On-campus protest supports G20 accused
A group of approximately twenty students and faculty from Wilfrid Laurier University along with members of the community gathered Tuesday afternoon to march from campus to the Waterloo Regional Police station in Uptown Waterloo.
The march was in protest of the re-arrest and detention of Alex Hundert, a Laurier graduate and member of the AW@L activist group, who was first arrested in June in connection with the G20 protests in Toronto.
Hundert was arrested again in September for breaching a bail condition that he not participate in any demonstration after speaking as a panellist at university events at Laurier’s faculty of social work in Kitchener and Ryerson University.
Those gathered at Laurier on Tuesday questioned the circumstances of this arrest as Hundert’s participation in the panels was ruled “demonstration” by a justice of the peace last week.
“Maybe the court and police need to know what a demonstration really is,” said AW@L member and Laurier music student Rachel Avery after the group arrived at the police station.
“This is a demonstration. We are here today because we are outraged at what they’ve done to Alex and we demand his release.”
Other Laurier students and graduates Sterling Stutz, Paul Sauder and Adam Lewis remain under house arrest on charges related to the June 26 protests in Toronto.
Several faculty members of Laurier’s faculty of social work were present including Alex’s mother, Deena Mandell. “It means a lot personally as Alex’s mother,” she said of those who were present for the march. “It shows me the loyalty and convictions that these young people feel … about something that is happening that is quite frightening.”
That Hundert’s participation in the panels leading up to his arrest, including the event at Laurier, was considered a form of demonstration and in breach of his conditions of release concerned faculty of social work professor Marshall Fine. “The panel session was not a demonstration,” he said. “It was not meant that way, to be able to frame it that way is interesting to me.”
Mandell elaborated on the implications of the ruling. “That reframing of a panel discussion within a university, to me as an academic, is very alarming,” she said. “I think that is a very scary position for the courts to take because it affects how we educate our students and what it means for freedom of speech in a university.”
Martha Kuwee Kumsa, another Laurier professor of social work, was among those gathered before the march began. She said that it was important to attend because of the “critical dialogue” engaged in by activists like Hundert.
“I want people to be able to express freely without fear of arrest, fear of imprisonment, fear of anything,” she said, adding, “This is not what I expect in this society at all.”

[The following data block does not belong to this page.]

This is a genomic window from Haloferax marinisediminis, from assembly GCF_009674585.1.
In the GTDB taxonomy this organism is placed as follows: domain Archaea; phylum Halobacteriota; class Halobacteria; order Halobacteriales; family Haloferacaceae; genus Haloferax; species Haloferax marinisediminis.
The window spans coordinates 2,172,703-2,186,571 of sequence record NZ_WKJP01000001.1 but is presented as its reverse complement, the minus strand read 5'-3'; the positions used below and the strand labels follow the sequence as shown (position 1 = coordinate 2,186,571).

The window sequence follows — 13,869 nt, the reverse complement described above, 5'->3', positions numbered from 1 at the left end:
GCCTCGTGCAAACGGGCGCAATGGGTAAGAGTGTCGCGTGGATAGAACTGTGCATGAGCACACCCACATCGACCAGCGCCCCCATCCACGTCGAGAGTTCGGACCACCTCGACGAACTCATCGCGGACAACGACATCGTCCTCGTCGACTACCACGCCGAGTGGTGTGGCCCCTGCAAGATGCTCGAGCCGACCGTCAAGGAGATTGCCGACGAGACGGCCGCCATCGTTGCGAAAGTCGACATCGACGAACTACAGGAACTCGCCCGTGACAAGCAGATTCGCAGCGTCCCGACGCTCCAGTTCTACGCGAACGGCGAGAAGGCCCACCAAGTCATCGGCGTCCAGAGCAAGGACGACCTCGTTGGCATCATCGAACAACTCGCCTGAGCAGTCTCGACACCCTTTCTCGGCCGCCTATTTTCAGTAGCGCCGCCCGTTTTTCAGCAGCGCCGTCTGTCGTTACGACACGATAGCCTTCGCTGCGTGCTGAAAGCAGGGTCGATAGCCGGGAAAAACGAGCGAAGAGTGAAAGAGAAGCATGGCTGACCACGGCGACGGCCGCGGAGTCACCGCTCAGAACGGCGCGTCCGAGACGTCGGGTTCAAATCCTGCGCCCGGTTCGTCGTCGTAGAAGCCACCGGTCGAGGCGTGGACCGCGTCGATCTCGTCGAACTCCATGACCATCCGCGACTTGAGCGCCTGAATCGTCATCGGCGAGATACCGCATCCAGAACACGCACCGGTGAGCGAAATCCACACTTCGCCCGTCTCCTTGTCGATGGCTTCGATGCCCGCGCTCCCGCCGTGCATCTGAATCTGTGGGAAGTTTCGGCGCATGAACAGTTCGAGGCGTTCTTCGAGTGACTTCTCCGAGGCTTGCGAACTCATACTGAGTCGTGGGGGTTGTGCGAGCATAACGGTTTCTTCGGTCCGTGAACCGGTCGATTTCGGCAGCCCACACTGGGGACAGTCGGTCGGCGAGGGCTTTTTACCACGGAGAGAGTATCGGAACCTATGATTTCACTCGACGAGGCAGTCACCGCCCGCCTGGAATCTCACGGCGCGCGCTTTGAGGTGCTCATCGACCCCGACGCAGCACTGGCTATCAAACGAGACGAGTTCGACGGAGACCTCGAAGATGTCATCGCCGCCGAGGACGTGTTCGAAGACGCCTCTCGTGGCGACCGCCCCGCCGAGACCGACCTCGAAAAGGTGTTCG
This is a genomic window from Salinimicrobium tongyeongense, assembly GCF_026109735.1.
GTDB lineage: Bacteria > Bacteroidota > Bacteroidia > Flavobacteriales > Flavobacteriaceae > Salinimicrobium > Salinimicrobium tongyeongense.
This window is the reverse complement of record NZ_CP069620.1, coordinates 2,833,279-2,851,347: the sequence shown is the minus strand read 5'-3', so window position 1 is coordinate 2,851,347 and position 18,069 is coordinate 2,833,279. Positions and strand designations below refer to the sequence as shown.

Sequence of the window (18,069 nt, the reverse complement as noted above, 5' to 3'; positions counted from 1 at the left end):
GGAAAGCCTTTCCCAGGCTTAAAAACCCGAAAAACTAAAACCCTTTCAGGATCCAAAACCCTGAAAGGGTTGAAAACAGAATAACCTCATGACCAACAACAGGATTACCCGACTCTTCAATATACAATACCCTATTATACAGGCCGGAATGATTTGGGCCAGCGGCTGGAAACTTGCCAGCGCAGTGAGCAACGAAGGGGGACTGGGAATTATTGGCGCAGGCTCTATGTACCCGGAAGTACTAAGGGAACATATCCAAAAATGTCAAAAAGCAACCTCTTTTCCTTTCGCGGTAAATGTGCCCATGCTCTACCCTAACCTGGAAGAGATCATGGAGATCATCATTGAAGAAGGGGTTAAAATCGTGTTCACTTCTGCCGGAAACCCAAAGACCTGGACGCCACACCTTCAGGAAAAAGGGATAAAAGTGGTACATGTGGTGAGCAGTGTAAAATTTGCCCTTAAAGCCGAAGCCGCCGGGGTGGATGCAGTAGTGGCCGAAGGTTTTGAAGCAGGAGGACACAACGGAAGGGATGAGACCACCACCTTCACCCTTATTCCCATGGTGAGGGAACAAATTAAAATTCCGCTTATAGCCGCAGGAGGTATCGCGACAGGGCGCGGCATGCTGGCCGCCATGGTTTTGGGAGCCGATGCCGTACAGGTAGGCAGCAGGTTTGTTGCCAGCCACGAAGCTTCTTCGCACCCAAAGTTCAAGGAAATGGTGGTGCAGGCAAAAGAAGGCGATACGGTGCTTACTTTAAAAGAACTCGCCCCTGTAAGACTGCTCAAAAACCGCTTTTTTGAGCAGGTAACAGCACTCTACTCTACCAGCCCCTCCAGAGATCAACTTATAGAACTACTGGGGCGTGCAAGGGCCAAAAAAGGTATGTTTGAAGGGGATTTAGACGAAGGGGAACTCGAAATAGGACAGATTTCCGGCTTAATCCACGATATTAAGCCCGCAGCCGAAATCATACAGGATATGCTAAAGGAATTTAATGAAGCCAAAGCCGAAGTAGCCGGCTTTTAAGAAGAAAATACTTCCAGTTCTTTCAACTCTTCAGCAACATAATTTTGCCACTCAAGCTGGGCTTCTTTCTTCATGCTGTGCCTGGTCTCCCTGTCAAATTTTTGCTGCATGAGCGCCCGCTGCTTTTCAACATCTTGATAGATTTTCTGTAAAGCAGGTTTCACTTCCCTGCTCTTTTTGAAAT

“This is a democratic society – I come from a totalitarian society and I’ve paid heavily for it, to protect my own voice of dissent.” Kumsa, a native of Ethiopia and journalist, was imprisoned for ten years in 1980 by the
Ethiopian regime, accused of participating in political resistance. She was eventually released after being tortured while imprisoned and came to Canada in 1991.
Laurier sociology professor Peter Eglin was asked to speak to those assembled at the steps of the police station. “We’re now seeing an attack on civil rights, things that we could take for granted before this point and now see that we can’t,” he said.
Mandell explained the greater significance of the protest and the issues at stake. “This is not just about Alex Hundert or the other arrestees,” she said.
“This is about how far the police and the Crown are prepared to go to make people with radical views look dangerous and to threaten the freedom to discuss radical views in a reasonable way, an intelligent way.”
At a bail hearing Tuesday, Alex Hundert declined bail based on the conditions he would face if released. He has been held since Sept. 17th after he was arrested on a bail violation from his first arrest on G20-related charges.
The conditions from this week’s hearing would have prevented Hundert from contact with anyone from AW@L and a number of other organizations. Other conditions included that he not plan or participate in public meetings or marches and not express political views in the media.
Dan Kellar commented on the level of conditions Hundert would have been subject to. “It’s become so clear that it’s about his ideas not so much his actions,” he said, citing the condition not to express political views in media. “They’re punishing him for his ideas,” he said.
Kellar explained why Hundert chose to remain in custody rather than accept the revised bail conditions. “He decided not to accept the conditions because they’re unjust,” he said. “In the battle for social justice, he’s not about to take an unjust deal.”